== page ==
Wade Jennings, the Peddle Thorp architect who led the design team, says the practice acknowledges the opportunity and responsibility it has towards improving the economic and environmental performance of existing buildings.
“We are living in interesting times. Globally, there is a growing focus on preservation of energy supply as well as reducing carbon emissions and waste.” Mr Jennings says.
“This is driven as much by economics as it is by a desire to preserve the future. With proposed carbon pricing measures potentially impacting energy costs, properties that use less will have a competitive advantage over their rivals.”
Economists and environmentalists are beginning to look closely at the opportunity that existing urban environments present. Retrofits and refurbishments of existing buildings have the ability to make immediate energy and carbon savings while, at the same time, reactivate financially underperforming property and enliven the city sites they occupy.
“We have seen a marked improvement in the urban environment immediately surrounding 21 Queen Street as a direct result of activating the street edges with retail, and addressing the pedestrian environment in a visually engaging way,” Mr Jennings says.
This regenerative benefit can also be seen to great effect at the Britomart Precinct where Peddle Thorp has recently completed Westpac Charter House and the new East Building, providing a new home to more than 2500 city office workers. Both projects integrate existing structures in their design.
Existing buildings represent at least 95% of urban building stock, and there is a growing international movement towards improving their environmental performance.
“Rather than simply focus on new build projects we believe we can limit energy consumption by reusing existing structures specifically designed to restrict ongoing operational costs,” Mr Jennings says.
“This approach can deliver true bottom line benefits for our clients as well as help reduce overall energy use and carbon emissions.
“This ‘big picture’ approach has a lot more to do with sustainability than planted walls or other ‘green bling’ that’s often showing up in the market.”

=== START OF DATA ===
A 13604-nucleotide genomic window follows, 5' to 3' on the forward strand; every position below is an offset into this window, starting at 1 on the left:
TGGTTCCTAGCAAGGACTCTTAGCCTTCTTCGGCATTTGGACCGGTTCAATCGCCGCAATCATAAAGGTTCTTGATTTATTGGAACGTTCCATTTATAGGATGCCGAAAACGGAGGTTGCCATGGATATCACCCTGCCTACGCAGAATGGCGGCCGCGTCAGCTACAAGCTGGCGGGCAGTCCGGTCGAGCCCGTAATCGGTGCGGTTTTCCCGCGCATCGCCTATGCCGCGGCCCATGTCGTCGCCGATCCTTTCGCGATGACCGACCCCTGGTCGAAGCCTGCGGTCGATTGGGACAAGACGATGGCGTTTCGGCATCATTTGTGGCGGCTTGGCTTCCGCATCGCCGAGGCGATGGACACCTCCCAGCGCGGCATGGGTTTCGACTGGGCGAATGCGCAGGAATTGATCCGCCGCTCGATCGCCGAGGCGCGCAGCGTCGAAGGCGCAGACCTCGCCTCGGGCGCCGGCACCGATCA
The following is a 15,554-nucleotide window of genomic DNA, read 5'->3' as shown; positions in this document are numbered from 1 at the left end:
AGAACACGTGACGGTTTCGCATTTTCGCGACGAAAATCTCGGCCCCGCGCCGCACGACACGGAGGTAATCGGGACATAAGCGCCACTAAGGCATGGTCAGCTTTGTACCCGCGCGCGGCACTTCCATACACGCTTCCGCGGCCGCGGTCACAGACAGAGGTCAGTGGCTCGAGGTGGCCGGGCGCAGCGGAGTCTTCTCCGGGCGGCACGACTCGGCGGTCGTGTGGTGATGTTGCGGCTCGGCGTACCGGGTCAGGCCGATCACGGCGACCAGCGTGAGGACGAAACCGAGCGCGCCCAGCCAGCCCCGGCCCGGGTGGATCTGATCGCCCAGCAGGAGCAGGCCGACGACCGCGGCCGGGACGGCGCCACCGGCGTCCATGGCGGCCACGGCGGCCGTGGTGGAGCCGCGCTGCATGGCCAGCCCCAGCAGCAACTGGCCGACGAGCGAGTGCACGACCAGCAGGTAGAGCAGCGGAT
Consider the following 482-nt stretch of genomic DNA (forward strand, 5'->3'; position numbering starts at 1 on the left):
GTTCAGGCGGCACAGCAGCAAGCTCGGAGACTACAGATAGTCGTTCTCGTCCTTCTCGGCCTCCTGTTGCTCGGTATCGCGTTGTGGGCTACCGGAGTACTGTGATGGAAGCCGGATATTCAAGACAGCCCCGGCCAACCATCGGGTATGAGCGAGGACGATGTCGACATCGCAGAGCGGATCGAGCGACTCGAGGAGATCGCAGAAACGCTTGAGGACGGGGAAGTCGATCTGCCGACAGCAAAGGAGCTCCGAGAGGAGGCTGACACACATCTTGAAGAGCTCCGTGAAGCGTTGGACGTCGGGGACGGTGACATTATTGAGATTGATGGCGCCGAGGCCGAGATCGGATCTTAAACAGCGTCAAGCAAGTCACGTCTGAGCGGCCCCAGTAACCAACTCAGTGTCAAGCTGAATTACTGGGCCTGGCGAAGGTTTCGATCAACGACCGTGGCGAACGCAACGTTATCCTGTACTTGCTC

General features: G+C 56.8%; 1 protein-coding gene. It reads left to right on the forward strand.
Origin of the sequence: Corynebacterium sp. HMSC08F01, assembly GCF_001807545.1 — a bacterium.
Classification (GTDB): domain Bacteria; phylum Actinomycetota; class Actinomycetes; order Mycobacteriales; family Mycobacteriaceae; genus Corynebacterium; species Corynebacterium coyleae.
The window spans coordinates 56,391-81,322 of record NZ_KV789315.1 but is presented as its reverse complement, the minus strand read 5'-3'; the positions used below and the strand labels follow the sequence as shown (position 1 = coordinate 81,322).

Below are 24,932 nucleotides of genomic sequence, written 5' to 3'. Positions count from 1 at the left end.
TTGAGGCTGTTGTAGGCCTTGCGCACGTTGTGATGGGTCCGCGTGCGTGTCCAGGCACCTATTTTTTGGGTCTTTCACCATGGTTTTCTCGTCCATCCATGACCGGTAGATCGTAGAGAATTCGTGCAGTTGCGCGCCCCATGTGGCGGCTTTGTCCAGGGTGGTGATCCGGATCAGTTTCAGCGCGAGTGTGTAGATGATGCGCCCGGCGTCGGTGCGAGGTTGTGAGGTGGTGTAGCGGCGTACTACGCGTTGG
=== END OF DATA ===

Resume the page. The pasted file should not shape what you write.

Peddle Thorp has a strong record in ESD projects dating back to Auckland’s Vero Centre for Kiwi Income Property Trust.
New Zealand’s largest office tower was conceived in 1994 with long-term energy efficiency as a key design driver. The resultant building set a new standard for energy efficiency in New Zealand, and won the RICS Building Energy Efficiency Award on its completion in 2001.
21 Queen Street is the latest in a series of Auckland high rise office buildings designed by Peddle Thorp that includes the Vero Centre, the Lumley Building, 151 Queen Street and the ASB tower on Wellesley Street.
Its striking facade comprises high performance double glazing which has been designed to control solar heat gain while allowing vast amounts of daylight on to the working floors.
The double glazing also contributes to the acoustic quality of the office space by cutting out the street noise of a busy part of the city.
“People are often surprised when we tell them that glass can be green,” Mr Jennings says.
“Careful attention to the ratio of insulated panels to clear glazing, as well as the use of high performance low-e coatings and, in some cases, different gases in the double glazed units, can enable the rest of the building to work far more efficiently.
“The other aspect of the facade design that we look at is the amount of material that can be recycled — 100% of the aluminium and nearly 100% of the glazing materials can be easily removed, recycled and reused.
“We believe responsible design is about making single elements do many jobs in an elegant way. The facade gives the building identity — it is the thing that people see and the thing that relates the building to the rest of the city.
“People may look at the building and think it ‘looks nice’ but would not know that the facade has been carefully designed to insulate the building, reduce the need for air conditioning and almost halve the ‘normal’ amount of electrical lighting used in the building.
“In fact, we have had reports that on bright days, many occupants choose not to use the lights, which is a massive change in behaviour for office workers,” he says.